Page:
News20,000 dissenters jailed in Russia amid war with Ukraine: A silent battlefront

20,000 dissenters jailed in Russia amid war with Ukraine: A silent battlefront

In Russia, 20 thousand opponents of the war and government decisions have already been arrested.
In Russia, 20 thousand opponents of the war and government decisions have already been arrested.
Images source: © Getty Images | Ignatiev

6:28 AM EDT, April 26, 2024

Over 20,000 people. That's the estimated number of residents in Russia who may have been imprisoned for protesting or opposing the war, actions that did not align with the authorities' stance. Since the start of the invasion of Ukraine, the Putin regime has actively suppressed any form of dissent.

The war in Ukraine has now been raging for over two years. In this period, significant changes occurred in both Ukraine and Russia. Yet, what remains constant is the punishment meted out by Putin's Russia to those citizens brave enough to voice their opposition to the escalation. It is believed that up to 20,000 individuals have been arrested for their dissent.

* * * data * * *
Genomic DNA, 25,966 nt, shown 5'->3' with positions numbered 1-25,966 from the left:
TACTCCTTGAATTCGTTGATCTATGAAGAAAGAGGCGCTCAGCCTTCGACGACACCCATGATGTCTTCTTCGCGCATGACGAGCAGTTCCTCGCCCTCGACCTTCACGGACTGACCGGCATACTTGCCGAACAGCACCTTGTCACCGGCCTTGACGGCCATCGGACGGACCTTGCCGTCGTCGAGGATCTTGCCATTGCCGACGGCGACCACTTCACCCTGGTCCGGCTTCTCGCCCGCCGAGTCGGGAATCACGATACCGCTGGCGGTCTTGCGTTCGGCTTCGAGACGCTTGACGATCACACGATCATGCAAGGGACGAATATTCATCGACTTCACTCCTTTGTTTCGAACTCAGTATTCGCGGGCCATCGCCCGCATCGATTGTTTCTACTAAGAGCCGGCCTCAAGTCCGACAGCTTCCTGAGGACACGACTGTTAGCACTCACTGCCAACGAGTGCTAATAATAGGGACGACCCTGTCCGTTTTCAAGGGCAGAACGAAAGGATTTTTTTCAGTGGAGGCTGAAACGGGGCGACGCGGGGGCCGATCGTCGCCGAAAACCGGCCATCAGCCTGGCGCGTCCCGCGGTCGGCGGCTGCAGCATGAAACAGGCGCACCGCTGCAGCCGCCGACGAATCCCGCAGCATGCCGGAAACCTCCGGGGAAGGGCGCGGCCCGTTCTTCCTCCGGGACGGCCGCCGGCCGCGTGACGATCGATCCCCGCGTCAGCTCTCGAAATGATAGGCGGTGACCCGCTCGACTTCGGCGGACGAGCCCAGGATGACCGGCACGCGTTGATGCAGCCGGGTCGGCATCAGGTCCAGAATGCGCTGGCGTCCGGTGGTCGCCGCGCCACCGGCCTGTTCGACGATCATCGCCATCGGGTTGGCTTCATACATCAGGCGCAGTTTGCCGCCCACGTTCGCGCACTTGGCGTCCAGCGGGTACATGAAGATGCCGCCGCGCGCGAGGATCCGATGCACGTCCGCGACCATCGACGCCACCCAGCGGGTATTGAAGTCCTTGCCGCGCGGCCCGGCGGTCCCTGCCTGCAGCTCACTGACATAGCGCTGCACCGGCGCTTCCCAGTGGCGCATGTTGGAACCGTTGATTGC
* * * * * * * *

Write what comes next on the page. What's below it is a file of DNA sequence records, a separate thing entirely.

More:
Many of those currently behind bars were arrested in the early stages of the war in Ukraine. This was when massive protests erupted across Russian cities, reminiscent of, yet not as extensive as, those witnessed in 2014. These demonstrations made a significant impact on Western observers.

Russia imposes up to 15 years in prison for war opposition

The extent of punishments in Putin's Russia is staggering. Even the slightest hint of dissatisfaction with the military actions can serve as a pretext for harsh arrests, particularly noticeable at the start of the invasion in 2022 when dissent was more vocal.

Subsequently, Russian authorities swiftly amended the law, banning any criticism of the armed forces or the so-called "special military operation," a term used by Putin's proponents for the war in Ukraine.

In a rapid reaction to dissent, Russia also implemented a law to justify this crackdown by the police. According to this law, anyone found "discrediting" the Russian army and its operations could face up to 15 years in prison.

As a result, many Russians now find themselves incarcerated, sharing cells with criminals of all stripes. A notable portion of these prisoners are young and educated.

Those who evade the judicial system often face job dismissal or expulsion from educational institutions. Imposing hefty fines is a common method of enforcing compliance.

Hence, numerous individuals who dissent from Kremlin policies often resort to silence, lacking viable alternatives. The authorities ruthlessly quashed any expression of dissent, precisely as President Vladimir Putin prefers.

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